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I have read several articles about Canada having a lower standard of living than the U.S. How is this measured?

A country’s standard of living is measured by dividing the country’s gross domestic product (GDP is the value of all goods and services produced in one country during the calendar year) by the population. Canada’s standard of living when compared to that of the U.S. has been steadily falling from 85.9% in 1990 to 78.3% in 1998. From 1998 to 2001 Canada’s GDP per capita, however, Canada’s standard of living fell only .9%, indicating that the gap in the standard of living between Canada and the U.S. has not widened in the last few years. The problem is that Canada fell further behind the U.S. in terms of its productivity. Productivity is defined as GDP per worker or per hours worked. During the 1998 to 2001 period, Canada’s GDP per worker fell 3.1% from 85.6% of the U.S. level in 1998 to 82.5% in 2001.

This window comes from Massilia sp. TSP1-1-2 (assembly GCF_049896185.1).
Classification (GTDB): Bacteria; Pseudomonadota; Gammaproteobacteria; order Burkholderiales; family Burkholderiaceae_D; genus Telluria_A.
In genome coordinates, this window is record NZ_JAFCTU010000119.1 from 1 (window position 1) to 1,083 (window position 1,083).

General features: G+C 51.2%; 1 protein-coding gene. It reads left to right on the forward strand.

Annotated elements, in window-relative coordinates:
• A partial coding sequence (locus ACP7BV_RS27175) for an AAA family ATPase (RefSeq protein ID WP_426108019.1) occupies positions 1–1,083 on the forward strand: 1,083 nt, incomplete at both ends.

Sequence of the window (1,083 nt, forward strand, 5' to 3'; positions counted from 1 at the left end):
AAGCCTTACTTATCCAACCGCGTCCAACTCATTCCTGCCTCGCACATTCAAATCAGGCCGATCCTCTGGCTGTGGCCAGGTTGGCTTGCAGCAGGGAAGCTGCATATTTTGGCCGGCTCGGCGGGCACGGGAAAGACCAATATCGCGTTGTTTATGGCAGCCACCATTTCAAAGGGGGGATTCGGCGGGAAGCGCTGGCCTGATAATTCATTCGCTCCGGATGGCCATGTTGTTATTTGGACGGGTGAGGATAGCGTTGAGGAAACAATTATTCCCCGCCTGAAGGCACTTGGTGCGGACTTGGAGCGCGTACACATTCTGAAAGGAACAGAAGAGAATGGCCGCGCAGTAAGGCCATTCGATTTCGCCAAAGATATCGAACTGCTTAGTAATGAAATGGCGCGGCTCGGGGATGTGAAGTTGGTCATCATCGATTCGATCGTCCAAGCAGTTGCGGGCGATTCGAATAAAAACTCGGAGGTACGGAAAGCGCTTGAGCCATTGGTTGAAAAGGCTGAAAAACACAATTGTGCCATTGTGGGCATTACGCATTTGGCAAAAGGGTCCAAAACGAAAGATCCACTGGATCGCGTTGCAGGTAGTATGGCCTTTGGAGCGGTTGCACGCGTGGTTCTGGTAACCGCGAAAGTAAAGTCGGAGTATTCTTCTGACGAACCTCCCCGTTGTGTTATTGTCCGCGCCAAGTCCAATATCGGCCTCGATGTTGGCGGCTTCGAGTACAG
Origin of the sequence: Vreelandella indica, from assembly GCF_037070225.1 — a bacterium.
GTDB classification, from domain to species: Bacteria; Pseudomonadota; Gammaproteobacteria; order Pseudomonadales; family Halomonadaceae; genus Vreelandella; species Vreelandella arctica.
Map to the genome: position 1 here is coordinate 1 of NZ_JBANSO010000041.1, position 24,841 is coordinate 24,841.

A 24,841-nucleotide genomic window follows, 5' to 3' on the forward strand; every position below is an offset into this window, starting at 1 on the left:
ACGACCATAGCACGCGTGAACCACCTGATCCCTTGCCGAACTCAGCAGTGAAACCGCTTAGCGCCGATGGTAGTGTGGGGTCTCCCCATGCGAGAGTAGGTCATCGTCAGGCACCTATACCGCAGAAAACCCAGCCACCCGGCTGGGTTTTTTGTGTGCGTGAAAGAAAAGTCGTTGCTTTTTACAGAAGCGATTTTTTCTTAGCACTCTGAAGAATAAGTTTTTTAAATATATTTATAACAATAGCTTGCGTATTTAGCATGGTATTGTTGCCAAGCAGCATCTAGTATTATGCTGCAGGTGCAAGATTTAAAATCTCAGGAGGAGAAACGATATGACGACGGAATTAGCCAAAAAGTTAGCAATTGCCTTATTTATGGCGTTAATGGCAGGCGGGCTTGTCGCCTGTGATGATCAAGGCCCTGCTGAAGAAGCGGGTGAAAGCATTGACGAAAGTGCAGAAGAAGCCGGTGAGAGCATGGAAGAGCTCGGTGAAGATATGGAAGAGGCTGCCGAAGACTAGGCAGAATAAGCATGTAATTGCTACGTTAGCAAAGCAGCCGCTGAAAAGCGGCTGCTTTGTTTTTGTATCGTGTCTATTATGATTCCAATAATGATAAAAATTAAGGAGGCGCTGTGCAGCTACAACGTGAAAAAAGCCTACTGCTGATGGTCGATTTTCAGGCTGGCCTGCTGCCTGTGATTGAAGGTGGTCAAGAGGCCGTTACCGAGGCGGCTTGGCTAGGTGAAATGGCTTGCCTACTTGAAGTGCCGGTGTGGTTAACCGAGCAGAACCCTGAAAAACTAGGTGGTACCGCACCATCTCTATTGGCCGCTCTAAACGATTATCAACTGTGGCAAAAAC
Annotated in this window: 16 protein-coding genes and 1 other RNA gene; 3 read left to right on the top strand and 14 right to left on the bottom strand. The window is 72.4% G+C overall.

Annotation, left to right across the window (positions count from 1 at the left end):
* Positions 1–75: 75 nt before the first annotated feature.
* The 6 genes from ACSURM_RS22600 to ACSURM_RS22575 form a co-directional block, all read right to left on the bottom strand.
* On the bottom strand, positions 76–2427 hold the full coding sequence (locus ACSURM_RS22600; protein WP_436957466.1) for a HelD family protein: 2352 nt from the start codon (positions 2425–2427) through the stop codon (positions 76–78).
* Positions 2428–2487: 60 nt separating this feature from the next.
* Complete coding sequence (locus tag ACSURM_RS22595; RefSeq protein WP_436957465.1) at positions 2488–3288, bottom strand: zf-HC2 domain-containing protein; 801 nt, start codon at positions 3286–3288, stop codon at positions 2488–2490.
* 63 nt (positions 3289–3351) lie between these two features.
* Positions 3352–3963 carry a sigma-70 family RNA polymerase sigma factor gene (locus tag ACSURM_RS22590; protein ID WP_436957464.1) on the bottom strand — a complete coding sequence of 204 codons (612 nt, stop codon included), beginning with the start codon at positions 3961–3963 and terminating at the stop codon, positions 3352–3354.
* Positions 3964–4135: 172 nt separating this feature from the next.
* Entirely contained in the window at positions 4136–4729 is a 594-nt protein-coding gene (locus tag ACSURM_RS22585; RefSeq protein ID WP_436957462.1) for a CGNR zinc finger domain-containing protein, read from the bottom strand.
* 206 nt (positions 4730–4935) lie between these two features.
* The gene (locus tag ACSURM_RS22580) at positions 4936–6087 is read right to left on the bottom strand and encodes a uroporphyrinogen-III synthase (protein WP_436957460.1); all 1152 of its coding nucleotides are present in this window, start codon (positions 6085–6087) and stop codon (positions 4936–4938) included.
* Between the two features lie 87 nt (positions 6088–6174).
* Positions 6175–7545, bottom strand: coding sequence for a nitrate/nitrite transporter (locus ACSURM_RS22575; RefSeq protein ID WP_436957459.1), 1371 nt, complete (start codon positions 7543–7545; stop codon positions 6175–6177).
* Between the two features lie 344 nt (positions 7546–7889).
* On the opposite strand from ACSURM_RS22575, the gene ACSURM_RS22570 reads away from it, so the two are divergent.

The Ottawa-based Centre for the Study of Living Standards, is the only Canadian organization that regularly tracks these trends and puts the data on its web site (www.csls.ca). The Centre has recently published a report called “Raising Canadian Living Standards: A Framework for Discussion”.